It was an eventful day and Mike Weir is a deserving winner of the US Masters - but things did not pan out on Sunday as we expected.
We anticipated a Tiger Woods surge to the title, but yet were also mindful of the fact that he has never won a Major when coming from behind on the final day.
When he blew up at the third hole, we effectively knew it was not going to be his year.
Len Mattiace then came from absolutely nowhere and when he went to eight under with a birdie at the 16th, I looked around the media centre and realised not one of the so-called experts could hand-on-heart have predicted his name would be on the top of the leaderboard.
But the climax demonstrated the difference between the good and the great.
Ultimately, Mattiace's nerve failed him as he first bogeyed the 18th and then capitulated at the 10th, the play-off hole.
What we witnessed at Augusta was a graduation, a natural progression for someone who has been steadily improving for some time
Weir by contrast had been utterly nerveless in compiling a bogey-free 68.
His birdie at the 15th after misjudging his tee shot was outstanding, pragmatic golf at its best and his six-foot par putt at the 18th was pure courage.
Ironically, his only bogey of the day came on the play-off hole but it was still comfortably enough to make him a worthy Masters champion.
What we witnessed at Augusta was a graduation, a natural progression for someone who has been steadily improving and has already won twice on the tour this year.
These are the players you want to kick on and win the sport's biggest titles.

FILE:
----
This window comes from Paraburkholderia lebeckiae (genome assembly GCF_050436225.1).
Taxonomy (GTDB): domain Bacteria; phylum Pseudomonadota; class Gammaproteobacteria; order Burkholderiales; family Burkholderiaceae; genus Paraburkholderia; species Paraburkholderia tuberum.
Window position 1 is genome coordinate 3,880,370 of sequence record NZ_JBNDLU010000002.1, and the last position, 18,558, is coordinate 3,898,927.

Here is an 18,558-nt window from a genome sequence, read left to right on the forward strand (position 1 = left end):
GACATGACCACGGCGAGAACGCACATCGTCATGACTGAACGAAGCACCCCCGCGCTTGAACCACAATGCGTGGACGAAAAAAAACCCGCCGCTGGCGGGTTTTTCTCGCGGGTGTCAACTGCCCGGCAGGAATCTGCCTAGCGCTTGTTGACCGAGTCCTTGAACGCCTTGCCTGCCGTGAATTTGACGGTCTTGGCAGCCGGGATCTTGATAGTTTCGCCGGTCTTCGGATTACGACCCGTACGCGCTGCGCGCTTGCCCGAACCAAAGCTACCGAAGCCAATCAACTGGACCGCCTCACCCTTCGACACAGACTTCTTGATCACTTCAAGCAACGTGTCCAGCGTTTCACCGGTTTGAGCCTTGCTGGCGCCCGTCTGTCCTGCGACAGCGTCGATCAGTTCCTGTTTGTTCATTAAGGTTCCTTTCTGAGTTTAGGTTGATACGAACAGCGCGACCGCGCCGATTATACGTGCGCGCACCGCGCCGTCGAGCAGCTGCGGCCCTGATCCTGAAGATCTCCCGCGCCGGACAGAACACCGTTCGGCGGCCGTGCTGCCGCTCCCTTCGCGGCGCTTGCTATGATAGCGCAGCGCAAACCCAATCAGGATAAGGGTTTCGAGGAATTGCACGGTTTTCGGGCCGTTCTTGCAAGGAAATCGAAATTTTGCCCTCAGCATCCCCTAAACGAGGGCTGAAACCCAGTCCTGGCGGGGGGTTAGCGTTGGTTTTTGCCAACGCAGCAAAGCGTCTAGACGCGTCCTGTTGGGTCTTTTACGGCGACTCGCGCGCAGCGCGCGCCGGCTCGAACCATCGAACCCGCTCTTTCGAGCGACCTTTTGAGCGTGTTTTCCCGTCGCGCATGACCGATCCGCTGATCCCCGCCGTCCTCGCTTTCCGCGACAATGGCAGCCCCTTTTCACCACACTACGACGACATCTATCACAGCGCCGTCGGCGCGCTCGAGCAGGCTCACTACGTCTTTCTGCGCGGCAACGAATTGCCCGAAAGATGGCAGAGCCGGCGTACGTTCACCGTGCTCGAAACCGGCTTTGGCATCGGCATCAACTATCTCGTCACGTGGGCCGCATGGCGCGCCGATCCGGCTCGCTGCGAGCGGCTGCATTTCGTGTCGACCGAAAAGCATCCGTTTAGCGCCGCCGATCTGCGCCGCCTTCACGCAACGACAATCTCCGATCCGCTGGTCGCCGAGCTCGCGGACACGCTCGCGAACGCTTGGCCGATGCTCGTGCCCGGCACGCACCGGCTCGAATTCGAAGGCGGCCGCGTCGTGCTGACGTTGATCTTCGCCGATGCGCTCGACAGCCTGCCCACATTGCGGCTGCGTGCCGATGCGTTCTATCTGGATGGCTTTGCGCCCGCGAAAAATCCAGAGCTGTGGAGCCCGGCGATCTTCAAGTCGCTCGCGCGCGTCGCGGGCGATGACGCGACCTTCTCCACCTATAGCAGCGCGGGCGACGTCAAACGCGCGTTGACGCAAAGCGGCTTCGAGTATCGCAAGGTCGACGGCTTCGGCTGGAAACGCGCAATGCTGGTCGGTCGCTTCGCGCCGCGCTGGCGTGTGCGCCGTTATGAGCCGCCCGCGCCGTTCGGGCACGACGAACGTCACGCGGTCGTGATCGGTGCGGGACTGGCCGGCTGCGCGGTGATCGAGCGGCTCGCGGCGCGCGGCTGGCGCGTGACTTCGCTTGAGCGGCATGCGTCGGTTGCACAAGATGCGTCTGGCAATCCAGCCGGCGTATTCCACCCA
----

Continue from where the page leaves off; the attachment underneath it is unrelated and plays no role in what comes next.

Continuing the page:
And Weir's resolute display did not disappoint.
Phil Mickelson once again failed to convert a promising position and you have to wonder whether it will ever happen for him.
For the Europeans, Jose Maria Olazabal will be delighted given his wretched form of late but otherwise there was very little to cheer.
Darren Clarke failed to make the most of a brilliant start, as did Sergio Garcia. Paul Lawrie was very steady and he will be pleased with his week's work.
Sympathy for Maggert
But for the likes of Padraig Harrington, Bernhard Langer and Colin Montgomerie, who all missed the cut, there is nothing but disappointment.
Justin Rose played all four rounds, which will be a massive experience for him, and Nick Faldo confirmed his enduring qualities by making the cut.
You have to feel huge sympathy for Jeff Maggert, whose chances ended on the third hole.
If a ball stays in the bunker after you have attempted to hit it out, that is bad luck. But if it then comes off your body and falls to the ground for a two-shot penalty, well that is intolerable.
The way he clawed his way back was admirable, only to blow it all at the 12th.
The wounds this time were self-inflicted and once again proved what is needed to rightfully claim the green jacket.